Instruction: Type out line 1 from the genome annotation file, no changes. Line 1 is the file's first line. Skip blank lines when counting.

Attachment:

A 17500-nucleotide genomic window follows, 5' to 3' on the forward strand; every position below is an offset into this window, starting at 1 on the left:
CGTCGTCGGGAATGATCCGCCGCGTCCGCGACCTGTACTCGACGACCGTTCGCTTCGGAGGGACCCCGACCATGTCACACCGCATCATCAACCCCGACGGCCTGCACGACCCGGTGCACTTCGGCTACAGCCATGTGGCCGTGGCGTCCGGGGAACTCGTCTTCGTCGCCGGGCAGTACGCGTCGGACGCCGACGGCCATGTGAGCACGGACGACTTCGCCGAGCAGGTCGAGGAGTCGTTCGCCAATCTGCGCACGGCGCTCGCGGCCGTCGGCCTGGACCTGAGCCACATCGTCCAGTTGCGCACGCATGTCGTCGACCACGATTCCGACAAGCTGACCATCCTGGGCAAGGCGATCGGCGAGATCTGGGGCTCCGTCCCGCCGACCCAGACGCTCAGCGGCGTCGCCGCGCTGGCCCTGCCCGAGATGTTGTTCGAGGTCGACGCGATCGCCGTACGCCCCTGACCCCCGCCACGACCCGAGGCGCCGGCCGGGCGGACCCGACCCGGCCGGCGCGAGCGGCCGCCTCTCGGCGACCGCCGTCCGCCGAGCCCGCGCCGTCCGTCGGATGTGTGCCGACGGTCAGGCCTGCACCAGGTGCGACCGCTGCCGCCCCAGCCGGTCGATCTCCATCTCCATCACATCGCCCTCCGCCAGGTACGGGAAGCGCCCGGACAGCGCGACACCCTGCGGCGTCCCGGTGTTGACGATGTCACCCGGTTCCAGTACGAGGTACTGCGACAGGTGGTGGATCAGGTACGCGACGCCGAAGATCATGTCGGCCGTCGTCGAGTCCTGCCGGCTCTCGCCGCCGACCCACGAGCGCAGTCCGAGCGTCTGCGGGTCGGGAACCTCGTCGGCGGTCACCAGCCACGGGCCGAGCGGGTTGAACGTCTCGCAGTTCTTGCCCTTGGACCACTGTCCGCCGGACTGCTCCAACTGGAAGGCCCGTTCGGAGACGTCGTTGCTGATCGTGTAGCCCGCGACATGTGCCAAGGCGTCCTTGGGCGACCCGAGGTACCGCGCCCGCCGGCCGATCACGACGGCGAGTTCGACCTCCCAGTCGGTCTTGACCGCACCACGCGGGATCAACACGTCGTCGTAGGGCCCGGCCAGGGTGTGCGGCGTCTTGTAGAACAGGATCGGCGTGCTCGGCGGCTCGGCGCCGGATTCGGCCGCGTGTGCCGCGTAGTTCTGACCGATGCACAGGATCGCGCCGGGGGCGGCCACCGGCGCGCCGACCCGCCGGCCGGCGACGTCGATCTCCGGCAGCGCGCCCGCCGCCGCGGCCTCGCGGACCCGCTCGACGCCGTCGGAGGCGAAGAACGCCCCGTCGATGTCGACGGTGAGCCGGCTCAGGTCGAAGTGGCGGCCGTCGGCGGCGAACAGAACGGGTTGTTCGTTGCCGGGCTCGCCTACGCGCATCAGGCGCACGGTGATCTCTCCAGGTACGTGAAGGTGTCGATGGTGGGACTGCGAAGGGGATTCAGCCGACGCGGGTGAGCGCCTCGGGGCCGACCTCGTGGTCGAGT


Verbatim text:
A 17500-nucleotide genomic window follows, 5' to 3' on the forward strand; every position below is an offset into this window, starting at 1 on the left: